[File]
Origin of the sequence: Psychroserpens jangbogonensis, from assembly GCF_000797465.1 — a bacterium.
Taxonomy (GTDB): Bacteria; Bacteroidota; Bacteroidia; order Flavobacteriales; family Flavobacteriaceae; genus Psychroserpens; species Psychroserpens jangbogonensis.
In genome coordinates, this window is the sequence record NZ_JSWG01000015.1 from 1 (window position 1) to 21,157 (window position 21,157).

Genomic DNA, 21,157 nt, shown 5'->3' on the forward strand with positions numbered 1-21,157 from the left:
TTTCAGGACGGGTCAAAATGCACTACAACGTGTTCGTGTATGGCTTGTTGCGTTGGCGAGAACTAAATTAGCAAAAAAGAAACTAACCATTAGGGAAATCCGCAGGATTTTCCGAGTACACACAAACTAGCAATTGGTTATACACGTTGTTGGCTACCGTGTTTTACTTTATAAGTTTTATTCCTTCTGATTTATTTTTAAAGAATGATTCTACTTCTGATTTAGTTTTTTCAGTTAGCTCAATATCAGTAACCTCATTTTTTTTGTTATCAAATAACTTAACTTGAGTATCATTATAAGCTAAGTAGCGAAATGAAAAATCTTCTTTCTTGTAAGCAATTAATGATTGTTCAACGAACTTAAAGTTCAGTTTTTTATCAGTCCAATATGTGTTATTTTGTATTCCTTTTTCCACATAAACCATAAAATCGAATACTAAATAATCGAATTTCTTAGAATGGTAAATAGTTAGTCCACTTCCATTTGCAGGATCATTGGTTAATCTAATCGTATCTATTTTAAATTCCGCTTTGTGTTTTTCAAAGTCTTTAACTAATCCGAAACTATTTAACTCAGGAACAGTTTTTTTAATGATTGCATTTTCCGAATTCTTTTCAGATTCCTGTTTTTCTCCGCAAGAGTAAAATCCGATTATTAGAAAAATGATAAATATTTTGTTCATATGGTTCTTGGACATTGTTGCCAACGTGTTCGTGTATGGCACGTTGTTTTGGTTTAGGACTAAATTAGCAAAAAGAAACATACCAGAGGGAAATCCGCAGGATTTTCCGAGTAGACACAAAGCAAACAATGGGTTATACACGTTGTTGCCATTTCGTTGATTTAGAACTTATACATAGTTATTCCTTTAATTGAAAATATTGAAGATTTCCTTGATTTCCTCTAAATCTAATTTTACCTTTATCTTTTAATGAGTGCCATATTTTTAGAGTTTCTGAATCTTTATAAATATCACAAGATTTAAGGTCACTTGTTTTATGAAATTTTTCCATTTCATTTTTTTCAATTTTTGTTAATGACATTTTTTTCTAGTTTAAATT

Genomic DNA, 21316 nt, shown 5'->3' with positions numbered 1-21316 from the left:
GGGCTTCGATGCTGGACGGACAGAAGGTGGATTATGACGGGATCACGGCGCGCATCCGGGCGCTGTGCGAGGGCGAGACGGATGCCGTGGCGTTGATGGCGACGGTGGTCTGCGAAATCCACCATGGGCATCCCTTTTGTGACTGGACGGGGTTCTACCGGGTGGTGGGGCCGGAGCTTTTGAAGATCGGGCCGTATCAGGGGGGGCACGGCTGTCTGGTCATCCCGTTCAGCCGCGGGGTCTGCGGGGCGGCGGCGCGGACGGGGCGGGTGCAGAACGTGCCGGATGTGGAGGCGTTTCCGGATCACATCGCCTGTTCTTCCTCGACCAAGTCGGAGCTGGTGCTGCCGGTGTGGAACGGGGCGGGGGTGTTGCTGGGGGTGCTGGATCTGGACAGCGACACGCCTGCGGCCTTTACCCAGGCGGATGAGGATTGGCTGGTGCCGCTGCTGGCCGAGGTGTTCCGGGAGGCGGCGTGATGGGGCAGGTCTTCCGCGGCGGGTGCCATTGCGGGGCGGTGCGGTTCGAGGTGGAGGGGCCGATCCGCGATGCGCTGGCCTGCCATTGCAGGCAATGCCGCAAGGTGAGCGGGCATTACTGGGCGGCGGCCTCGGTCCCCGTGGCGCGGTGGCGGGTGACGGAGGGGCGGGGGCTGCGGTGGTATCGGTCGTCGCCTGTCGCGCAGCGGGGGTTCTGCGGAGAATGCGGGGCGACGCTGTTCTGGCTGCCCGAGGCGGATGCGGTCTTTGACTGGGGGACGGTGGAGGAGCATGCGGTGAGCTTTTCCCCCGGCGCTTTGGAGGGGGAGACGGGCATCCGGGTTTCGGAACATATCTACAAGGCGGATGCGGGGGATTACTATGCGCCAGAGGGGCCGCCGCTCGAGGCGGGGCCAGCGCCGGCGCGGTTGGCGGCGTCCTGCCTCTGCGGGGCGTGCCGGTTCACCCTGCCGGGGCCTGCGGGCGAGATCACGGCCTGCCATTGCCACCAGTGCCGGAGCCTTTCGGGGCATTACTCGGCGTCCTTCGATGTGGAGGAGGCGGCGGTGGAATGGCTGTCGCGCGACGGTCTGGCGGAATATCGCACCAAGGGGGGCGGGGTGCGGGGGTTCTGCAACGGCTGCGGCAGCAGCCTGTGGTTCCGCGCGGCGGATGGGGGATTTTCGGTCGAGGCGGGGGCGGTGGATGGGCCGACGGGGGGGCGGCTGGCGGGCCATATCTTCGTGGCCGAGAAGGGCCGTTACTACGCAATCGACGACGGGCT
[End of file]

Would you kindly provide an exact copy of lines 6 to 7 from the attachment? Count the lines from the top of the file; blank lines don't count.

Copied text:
Genomic DNA, 21316 nt, shown 5'->3' with positions numbered 1-21316 from the left:
GGGCTTCGATGCTGGACGGACAGAAGGTGGATTATGACGGGATCACGGCGCGCATCCGGGCGCTGTGCGAGGGCGAGACGGATGCCGTGGCGTTGATGGCGACGGTGGTCTGCGAAATCCACCATGGGCATCCCTTTTGTGACTGGACGGGGTTCTACCGGGTGGTGGGGCCGGAGCTTTTGAAGATCGGGCCGTATCAGGGGGGGCACGGCTGTCTGGTCATCCCGTTCAGCCGCGGGGTCTGCGGGGCGGCGGCGCGGACGGGGCGGGTGCAGAACGTGCCGGATGTGGAGGCGTTTCCGGATCACATCGCCTGTTCTTCCTCGACCAAGTCGGAGCTGGTGCTGCCGGTGTGGAACGGGGCGGGGGTGTTGCTGGGGGTGCTGGATCTGGACAGCGACACGCCTGCGGCCTTTACCCAGGCGGATGAGGATTGGCTGGTGCCGCTGCTGGCCGAGGTGTTCCGGGAGGCGGCGTGATGGGGCAGGTCTTCCGCGGCGGGTGCCATTGCGGGGCGGTGCGGTTCGAGGTGGAGGGGCCGATCCGCGATGCGCTGGCCTGCCATTGCAGGCAATGCCGCAAGGTGAGCGGGCATTACTGGGCGGCGGCCTCGGTCCCCGTGGCGCGGTGGCGGGTGACGGAGGGGCGGGGGCTGCGGTGGTATCGGTCGTCGCCTGTCGCGCAGCGGGGGTTCTGCGGAGAATGCGGGGCGACGCTGTTCTGGCTGCCCGAGGCGGATGCGGTCTTTGACTGGGGGACGGTGGAGGAGCATGCGGTGAGCTTTTCCCCCGGCGCTTTGGAGGGGGAGACGGGCATCCGGGTTTCGGAACATATCTACAAGGCGGATGCGGGGGATTACTATGCGCCAGAGGGGCCGCCGCTCGAGGCGGGGCCAGCGCCGGCGCGGTTGGCGGCGTCCTGCCTCTGCGGGGCGTGCCGGTTCACCCTGCCGGGGCCTGCGGGCGAGATCACGGCCTGCCATTGCCACCAGTGCCGGAGCCTTTCGGGGCATTACTCGGCGTCCTTCGATGTGGAGGAGGCGGCGGTGGAATGGCTGTCGCGCGACGGTCTGGCGGAATATCGCACCAAGGGGGGCGGGGTGCGGGGGTTCTGCAACGGCTGCGGCAGCAGCCTGTGGTTCCGCGCGGCGGATGGGGGATTTTCGGTCGAGGCGGGGGCGGTGGATGGGCCGACGGGGGGGCGGCTGGCGGGCCATATCTTCGTGGCCGAGAAGGGCCGTTACTACGCAATCGACGACGGGCT